Environmentalists have hailed recent announcements by the US Interior Department that purport to protect wildlife, but both of these announcements carry with them asterisks that should give greens pause.
On Friday, the Interior Department's Bureau of Land Management announced that some 340 square miles of ecologically sensitive land in the northeast section of Alaska's National Petroleum Reserve will be off limits to drilling.
In a reversal of its earlier policy, the BLM opted not to open 219,000 acres of Teshekpuk Lake and its islands to oil and gas leasing, and to defer for 10 years leasing on an additional 430,000 acres north and east of the Arctic coastal lake.
It sounds like a victory for environmentalists, until you remember that, a few years ago, some 800,000 acres around the lake were off limits.
At stake is hundreds of billions of dollars' worth of oil. Geologists estimate that the Teshekpuk Lake region, which lies roughly 175 miles west of the hotly contested Arctic National Wildlife Refuge, holds 2.8 billion barrels of oil, with 800 million in the deferral area. (The world consumes roughly 30 billion barrels of oil per year, with the US accounting for about one-quarter of that consumption.)
But the region is also one of the most ecologically valuable in the country. Each year, up to 60,000 geese of various species gather during the summer, where they shed the feathers on their wings and wait for them to regrow. The area is also home to 45,000 caribou, as well as many grizzlies, polar bears, and gray wolves.
The pristine area has long been respected by previous administrations. Even President Reagan's Interior Secretary, James Watt, who advocates shooting environmentalists when legal methods fail to stop them, opted to protect 200,000 acres of the goose-molting area, a protection that was maintained by his three successors under Reagan and Bush I. In 1999, President Clinton's Interior Secretary, Bruce Babbitt, expanded that region to 800,000 acres and opened the remaining portion of the northeast section of the petroleum reserve – 87 percent – to drilling.
Babbitt's protections lasted until January 2006, when the Interior Department scrapped them. A coalition of environmentalists and indigenous groups sued the government. In September of that year, a federal judge in Alaska blocked the drilling, ruling that the government had failed to conduct a sufficiently thorough study of the environmental impacts. At first blush, it looks as though the government has finally backed down, with Friday's announcement.
So far, so good. Speaking to Reuters, Stan Senner, executive director of Audubon Alaska, called the decision a "win." "I think they've responded to public interest in seeing that the area's protected, and it gives people who care about the place time to work on a permanent solution," he said.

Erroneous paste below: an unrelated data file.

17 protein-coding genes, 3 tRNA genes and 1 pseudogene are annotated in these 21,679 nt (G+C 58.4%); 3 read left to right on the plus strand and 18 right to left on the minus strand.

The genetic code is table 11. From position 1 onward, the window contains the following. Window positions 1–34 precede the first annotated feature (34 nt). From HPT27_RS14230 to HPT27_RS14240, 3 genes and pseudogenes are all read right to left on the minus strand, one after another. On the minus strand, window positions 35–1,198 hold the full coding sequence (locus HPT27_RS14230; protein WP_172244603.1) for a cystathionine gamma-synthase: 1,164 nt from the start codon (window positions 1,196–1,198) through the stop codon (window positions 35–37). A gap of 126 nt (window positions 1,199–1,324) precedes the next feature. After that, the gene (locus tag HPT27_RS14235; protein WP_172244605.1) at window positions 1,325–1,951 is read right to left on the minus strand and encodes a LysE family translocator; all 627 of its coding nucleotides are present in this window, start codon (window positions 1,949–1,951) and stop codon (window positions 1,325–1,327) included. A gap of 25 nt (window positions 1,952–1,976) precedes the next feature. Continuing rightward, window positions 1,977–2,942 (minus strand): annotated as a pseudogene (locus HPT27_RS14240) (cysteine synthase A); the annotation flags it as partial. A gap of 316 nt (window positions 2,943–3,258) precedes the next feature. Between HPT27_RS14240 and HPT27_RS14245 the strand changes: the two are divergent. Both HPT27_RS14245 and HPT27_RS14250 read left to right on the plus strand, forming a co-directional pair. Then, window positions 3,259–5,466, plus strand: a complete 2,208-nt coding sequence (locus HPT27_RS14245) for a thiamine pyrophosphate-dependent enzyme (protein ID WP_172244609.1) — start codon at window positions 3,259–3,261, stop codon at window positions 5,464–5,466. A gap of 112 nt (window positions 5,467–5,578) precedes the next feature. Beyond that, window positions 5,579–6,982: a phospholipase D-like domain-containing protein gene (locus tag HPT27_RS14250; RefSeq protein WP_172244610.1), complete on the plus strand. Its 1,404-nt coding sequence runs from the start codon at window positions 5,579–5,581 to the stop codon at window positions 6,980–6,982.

But it turns out that Mr. Senner had deep reservations about the decision, which immediately reduced the protected area to 81 percent of the original, and in 10 years will reduce it to 28 percent. Speaking to Seattle Post-Intelligencer columnist Joel Connelly, Mr. Senner said that he saw some "sleight of hand" in the announcement.
"Basically, BLM has 'opened' the entire northeast National Petroleum Reserve – except the bed of Teshekpuk Lake – to oil and gas leasing, but then has 'deferred' leasing for 10 years on the wetlands north and east of the lake," Senner explained.
"The agency wants to move ahead with another lease sale in the fall, but they don't want it to get bogged down in the controversy of trying to lease formerly closed areas around the lake."
As Mr. Connelly sees it, "The Bush administration simply gave back protection that it had already lifted."
A similar slipperiness was on display last Wednesday, when Interior Secretary Dirk Kempthorne announced that he would be listing polar bears as "threatened" under the Endangered Species Act – the first species to be listed due to global warming. But along with the ruling, he issued a special order asserting that the ESA cannot be used to address climate change. Additionally, he invoked a "4(d) rule," allowing oil and gas companies to continue to drill in the bears' habitats.
Kempthorne, an avowed critic of the Endangered Species Act, described the listing of the bears as dictated by the "inflexible" law. He then demonstrated his own political flexibility by announcing a series of administrative measures. The rule changes will give oil and gas companies unfettered access to drill in the bears' Arctic backyard while providing no real protection to the animals, whose ice floe hunting grounds are literally melting under their paws.
These decisions by the Interior Department indicate that the Bush administration is concerned about its environmental image (take the bizarre 2007 memo concerning the conditions under which government scientists can mention polar bears). That's a long way from Bush's first few months in office, when he openly rejected the Kyoto Protocol and withdrew standards for arsenic in drinking water. These days, the president, along with most national political figures, is at least paying lip-service to the environment. But, as always, the devil is in the details.